Archival research can be fun and rewarding! The following resources will help you feel more confident about incorporating primary sources and special collections and archives into your research and class projects:
In order to use a document, photograph, map, or other archival item in your research, you first need to analyze your document. Treat your document like a clue you are investigating following these easy steps:
Notice physical characteristics which may convey important clues to understanding the document. For example, you maybe be able to estimate roughly when a document was created by noting the type of paper, style of handwriting, or methods of printing used. You may also be able to determine an item’s intended purpose by looking at its size, or whether it was meant to be treasured or thrown away by assessing the quality of its materials.
It may seem obvious, but make sure to read your document from start to finish. Observe any images, doodles, or handwritten notes that may be present. If you are using a photograph or other visual material, try and identify the people, places, and things in the image. Use clothing, hairstyles, fonts, and other methods of deduction to help you make educated guesses. Summarize what you read by writing a brief description of your document.
Often documents will raise more questions than they answer, and that's okay! These questions can help you form and expand your research topic. Ask yourself questions about your document, including:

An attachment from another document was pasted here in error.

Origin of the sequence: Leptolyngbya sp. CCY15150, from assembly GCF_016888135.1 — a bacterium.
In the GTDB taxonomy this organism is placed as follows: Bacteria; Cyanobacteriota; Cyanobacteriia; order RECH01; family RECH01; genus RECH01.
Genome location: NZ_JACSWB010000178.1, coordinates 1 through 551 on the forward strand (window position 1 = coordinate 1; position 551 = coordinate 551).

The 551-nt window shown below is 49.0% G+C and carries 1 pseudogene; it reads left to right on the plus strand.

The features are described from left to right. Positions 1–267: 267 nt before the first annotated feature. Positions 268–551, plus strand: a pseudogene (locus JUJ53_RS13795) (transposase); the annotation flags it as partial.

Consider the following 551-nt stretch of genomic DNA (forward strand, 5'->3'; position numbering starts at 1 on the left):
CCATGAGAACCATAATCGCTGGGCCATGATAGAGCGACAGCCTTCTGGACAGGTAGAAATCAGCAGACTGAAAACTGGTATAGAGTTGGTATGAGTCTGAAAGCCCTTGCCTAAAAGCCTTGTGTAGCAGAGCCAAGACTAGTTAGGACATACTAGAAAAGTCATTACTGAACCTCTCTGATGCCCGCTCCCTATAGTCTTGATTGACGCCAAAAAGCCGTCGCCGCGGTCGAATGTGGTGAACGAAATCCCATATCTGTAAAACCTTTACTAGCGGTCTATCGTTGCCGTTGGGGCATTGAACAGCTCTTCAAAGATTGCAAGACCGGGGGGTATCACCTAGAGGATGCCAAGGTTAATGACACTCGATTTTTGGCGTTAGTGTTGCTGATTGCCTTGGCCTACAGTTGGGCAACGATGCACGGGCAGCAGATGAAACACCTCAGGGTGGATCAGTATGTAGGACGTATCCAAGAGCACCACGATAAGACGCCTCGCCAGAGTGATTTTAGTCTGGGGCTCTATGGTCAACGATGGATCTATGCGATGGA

Combine what you learned during the first three steps to help you better understand your document. Think about how your document helps the tell the story of your research topic. What new questions did your document raise that you want to explore in your research?
You can use the following forms to help you answer questions about your document:
The following examples demonstrate how a single archival document can be used to create innovative and fascinating research projects in multiple disciplines.
About the Collection: The Samuel Leyens Switzer Collection contains the correspondence, publications, photographs, maps, and memorability of Samuel Switzer, a college student who left school to serve as a soldier in World War I. Because Samuel was in college when he went to war, students tend to engage on a more personal level with this collection. We selected the following document from this collection to use in a variety of example research projects.